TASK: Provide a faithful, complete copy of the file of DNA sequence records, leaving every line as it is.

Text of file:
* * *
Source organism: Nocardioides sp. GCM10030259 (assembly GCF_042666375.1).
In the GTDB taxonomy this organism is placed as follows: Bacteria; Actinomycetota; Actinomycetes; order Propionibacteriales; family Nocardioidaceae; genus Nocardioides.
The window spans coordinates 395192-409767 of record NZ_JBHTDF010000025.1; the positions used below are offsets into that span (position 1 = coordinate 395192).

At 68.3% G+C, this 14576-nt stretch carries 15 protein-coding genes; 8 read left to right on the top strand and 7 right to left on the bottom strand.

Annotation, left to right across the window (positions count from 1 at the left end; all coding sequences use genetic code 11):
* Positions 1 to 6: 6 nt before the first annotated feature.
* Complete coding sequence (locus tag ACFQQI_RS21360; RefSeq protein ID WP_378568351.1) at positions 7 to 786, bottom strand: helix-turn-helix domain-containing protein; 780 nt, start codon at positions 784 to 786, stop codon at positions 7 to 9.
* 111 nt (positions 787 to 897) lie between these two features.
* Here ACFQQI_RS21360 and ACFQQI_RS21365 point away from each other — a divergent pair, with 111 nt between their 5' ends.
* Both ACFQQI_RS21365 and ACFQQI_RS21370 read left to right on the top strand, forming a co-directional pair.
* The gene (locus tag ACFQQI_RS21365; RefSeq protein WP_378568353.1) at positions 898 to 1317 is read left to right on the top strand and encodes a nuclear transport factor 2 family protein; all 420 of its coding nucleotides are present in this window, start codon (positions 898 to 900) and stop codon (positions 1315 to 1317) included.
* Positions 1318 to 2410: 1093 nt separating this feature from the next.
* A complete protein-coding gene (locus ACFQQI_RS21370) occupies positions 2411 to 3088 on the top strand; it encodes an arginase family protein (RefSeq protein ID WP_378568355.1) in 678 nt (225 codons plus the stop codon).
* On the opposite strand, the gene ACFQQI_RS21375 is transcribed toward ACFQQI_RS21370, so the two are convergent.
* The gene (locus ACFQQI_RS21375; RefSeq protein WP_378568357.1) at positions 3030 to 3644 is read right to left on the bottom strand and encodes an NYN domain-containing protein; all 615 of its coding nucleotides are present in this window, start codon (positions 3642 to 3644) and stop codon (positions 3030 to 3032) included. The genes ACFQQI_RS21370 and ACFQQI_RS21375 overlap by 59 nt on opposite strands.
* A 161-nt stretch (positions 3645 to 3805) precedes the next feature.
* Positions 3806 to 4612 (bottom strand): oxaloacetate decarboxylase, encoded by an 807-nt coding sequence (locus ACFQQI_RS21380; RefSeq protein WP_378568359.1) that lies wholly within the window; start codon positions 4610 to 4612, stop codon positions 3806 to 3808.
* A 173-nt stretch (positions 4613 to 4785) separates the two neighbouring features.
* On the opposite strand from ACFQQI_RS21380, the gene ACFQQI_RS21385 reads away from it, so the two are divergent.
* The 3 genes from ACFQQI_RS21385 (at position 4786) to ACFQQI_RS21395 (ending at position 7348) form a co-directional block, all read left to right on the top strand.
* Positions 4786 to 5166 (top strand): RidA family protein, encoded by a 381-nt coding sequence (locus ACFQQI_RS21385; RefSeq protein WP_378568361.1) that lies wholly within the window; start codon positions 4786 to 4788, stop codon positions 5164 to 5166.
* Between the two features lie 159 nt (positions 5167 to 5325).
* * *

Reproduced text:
Source organism: Nocardioides sp. GCM10030259 (assembly GCF_042666375.1).
In the GTDB taxonomy this organism is placed as follows: Bacteria; Actinomycetota; Actinomycetes; order Propionibacteriales; family Nocardioidaceae; genus Nocardioides.
The window spans coordinates 395192-409767 of record NZ_JBHTDF010000025.1; the positions used below are offsets into that span (position 1 = coordinate 395192).

At 68.3% G+C, this 14576-nt stretch carries 15 protein-coding genes; 8 read left to right on the top strand and 7 right to left on the bottom strand.

Annotation, left to right across the window (positions count from 1 at the left end; all coding sequences use genetic code 11):
* Positions 1 to 6: 6 nt before the first annotated feature.
* Complete coding sequence (locus tag ACFQQI_RS21360; RefSeq protein ID WP_378568351.1) at positions 7 to 786, bottom strand: helix-turn-helix domain-containing protein; 780 nt, start codon at positions 784 to 786, stop codon at positions 7 to 9.
* 111 nt (positions 787 to 897) lie between these two features.
* Here ACFQQI_RS21360 and ACFQQI_RS21365 point away from each other — a divergent pair, with 111 nt between their 5' ends.
* Both ACFQQI_RS21365 and ACFQQI_RS21370 read left to right on the top strand, forming a co-directional pair.
* The gene (locus tag ACFQQI_RS21365; RefSeq protein WP_378568353.1) at positions 898 to 1317 is read left to right on the top strand and encodes a nuclear transport factor 2 family protein; all 420 of its coding nucleotides are present in this window, start codon (positions 898 to 900) and stop codon (positions 1315 to 1317) included.
* Positions 1318 to 2410: 1093 nt separating this feature from the next.
* A complete protein-coding gene (locus ACFQQI_RS21370) occupies positions 2411 to 3088 on the top strand; it encodes an arginase family protein (RefSeq protein ID WP_378568355.1) in 678 nt (225 codons plus the stop codon).
* On the opposite strand, the gene ACFQQI_RS21375 is transcribed toward ACFQQI_RS21370, so the two are convergent.
* The gene (locus ACFQQI_RS21375; RefSeq protein WP_378568357.1) at positions 3030 to 3644 is read right to left on the bottom strand and encodes an NYN domain-containing protein; all 615 of its coding nucleotides are present in this window, start codon (positions 3642 to 3644) and stop codon (positions 3030 to 3032) included. The genes ACFQQI_RS21370 and ACFQQI_RS21375 overlap by 59 nt on opposite strands.
* A 161-nt stretch (positions 3645 to 3805) precedes the next feature.
* Positions 3806 to 4612 (bottom strand): oxaloacetate decarboxylase, encoded by an 807-nt coding sequence (locus ACFQQI_RS21380; RefSeq protein WP_378568359.1) that lies wholly within the window; start codon positions 4610 to 4612, stop codon positions 3806 to 3808.
* A 173-nt stretch (positions 4613 to 4785) separates the two neighbouring features.
* On the opposite strand from ACFQQI_RS21380, the gene ACFQQI_RS21385 reads away from it, so the two are divergent.
* The 3 genes from ACFQQI_RS21385 (at position 4786) to ACFQQI_RS21395 (ending at position 7348) form a co-directional block, all read left to right on the top strand.
* Positions 4786 to 5166 (top strand): RidA family protein, encoded by a 381-nt coding sequence (locus ACFQQI_RS21385; RefSeq protein WP_378568361.1) that lies wholly within the window; start codon positions 4786 to 4788, stop codon positions 5164 to 5166.
* Between the two features lie 159 nt (positions 5167 to 5325).